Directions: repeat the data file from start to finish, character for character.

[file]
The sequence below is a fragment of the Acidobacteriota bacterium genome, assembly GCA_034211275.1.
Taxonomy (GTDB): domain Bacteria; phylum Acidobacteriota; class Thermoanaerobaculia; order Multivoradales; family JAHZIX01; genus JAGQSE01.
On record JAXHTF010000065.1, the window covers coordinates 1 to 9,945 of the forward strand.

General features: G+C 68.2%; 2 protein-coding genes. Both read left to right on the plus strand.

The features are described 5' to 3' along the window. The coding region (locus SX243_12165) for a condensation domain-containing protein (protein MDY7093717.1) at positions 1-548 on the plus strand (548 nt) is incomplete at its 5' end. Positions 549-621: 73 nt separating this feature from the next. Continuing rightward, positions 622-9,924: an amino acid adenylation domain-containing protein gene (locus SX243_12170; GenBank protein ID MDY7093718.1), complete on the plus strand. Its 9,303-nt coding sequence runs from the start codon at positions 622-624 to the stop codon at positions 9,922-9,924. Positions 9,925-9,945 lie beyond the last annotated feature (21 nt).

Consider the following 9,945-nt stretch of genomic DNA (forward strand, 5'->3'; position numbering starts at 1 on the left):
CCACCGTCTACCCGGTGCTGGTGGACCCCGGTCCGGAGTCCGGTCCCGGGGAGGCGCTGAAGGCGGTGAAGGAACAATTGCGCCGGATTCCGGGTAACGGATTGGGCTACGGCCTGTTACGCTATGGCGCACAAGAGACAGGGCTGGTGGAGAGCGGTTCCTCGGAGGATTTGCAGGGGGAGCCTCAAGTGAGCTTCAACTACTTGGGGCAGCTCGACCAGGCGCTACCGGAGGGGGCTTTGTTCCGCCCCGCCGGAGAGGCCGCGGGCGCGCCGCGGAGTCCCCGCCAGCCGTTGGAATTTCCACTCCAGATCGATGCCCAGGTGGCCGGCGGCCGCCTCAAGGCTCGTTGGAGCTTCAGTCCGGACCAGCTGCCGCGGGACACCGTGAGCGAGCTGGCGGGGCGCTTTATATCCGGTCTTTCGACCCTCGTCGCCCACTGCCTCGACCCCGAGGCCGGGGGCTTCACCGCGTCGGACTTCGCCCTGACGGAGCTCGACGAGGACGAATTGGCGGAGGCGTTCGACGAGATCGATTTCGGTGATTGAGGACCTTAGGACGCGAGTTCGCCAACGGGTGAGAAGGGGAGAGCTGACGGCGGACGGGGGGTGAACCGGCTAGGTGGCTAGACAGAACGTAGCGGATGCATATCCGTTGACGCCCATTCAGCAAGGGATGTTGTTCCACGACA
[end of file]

The sequence below is a fragment of the Acidobacteriota bacterium genome, assembly GCA_034211275.1.
Taxonomy (GTDB): domain Bacteria; phylum Acidobacteriota; class Thermoanaerobaculia; order Multivoradales; family JAHZIX01; genus JAGQSE01.
On record JAXHTF010000065.1, the window covers coordinates 1 to 9,945 of the forward strand.

General features: G+C 68.2%; 2 protein-coding genes. Both read left to right on the plus strand.

The features are described 5' to 3' along the window. The coding region (locus SX243_12165) for a condensation domain-containing protein (protein MDY7093717.1) at positions 1-548 on the plus strand (548 nt) is incomplete at its 5' end. Positions 549-621: 73 nt separating this feature from the next. Continuing rightward, positions 622-9,924: an amino acid adenylation domain-containing protein gene (locus SX243_12170; GenBank protein ID MDY7093718.1), complete on the plus strand. Its 9,303-nt coding sequence runs from the start codon at positions 622-624 to the stop codon at positions 9,922-9,924. Positions 9,925-9,945 lie beyond the last annotated feature (21 nt).

Consider the following 9,945-nt stretch of genomic DNA (forward strand, 5'->3'; position numbering starts at 1 on the left):
CCACCGTCTACCCGGTGCTGGTGGACCCCGGTCCGGAGTCCGGTCCCGGGGAGGCGCTGAAGGCGGTGAAGGAACAATTGCGCCGGATTCCGGGTAACGGATTGGGCTACGGCCTGTTACGCTATGGCGCACAAGAGACAGGGCTGGTGGAGAGCGGTTCCTCGGAGGATTTGCAGGGGGAGCCTCAAGTGAGCTTCAACTACTTGGGGCAGCTCGACCAGGCGCTACCGGAGGGGGCTTTGTTCCGCCCCGCCGGAGAGGCCGCGGGCGCGCCGCGGAGTCCCCGCCAGCCGTTGGAATTTCCACTCCAGATCGATGCCCAGGTGGCCGGCGGCCGCCTCAAGGCTCGTTGGAGCTTCAGTCCGGACCAGCTGCCGCGGGACACCGTGAGCGAGCTGGCGGGGCGCTTTATATCCGGTCTTTCGACCCTCGTCGCCCACTGCCTCGACCCCGAGGCCGGGGGCTTCACCGCGTCGGACTTCGCCCTGACGGAGCTCGACGAGGACGAATTGGCGGAGGCGTTCGACGAGATCGATTTCGGTGATTGAGGACCTTAGGACGCGAGTTCGCCAACGGGTGAGAAGGGGAGAGCTGACGGCGGACGGGGGGTGAACCGGCTAGGTGGCTAGACAGAACGTAGCGGATGCATATCCGTTGACGCCCATTCAGCAAGGGATGTTGTTCCACGACA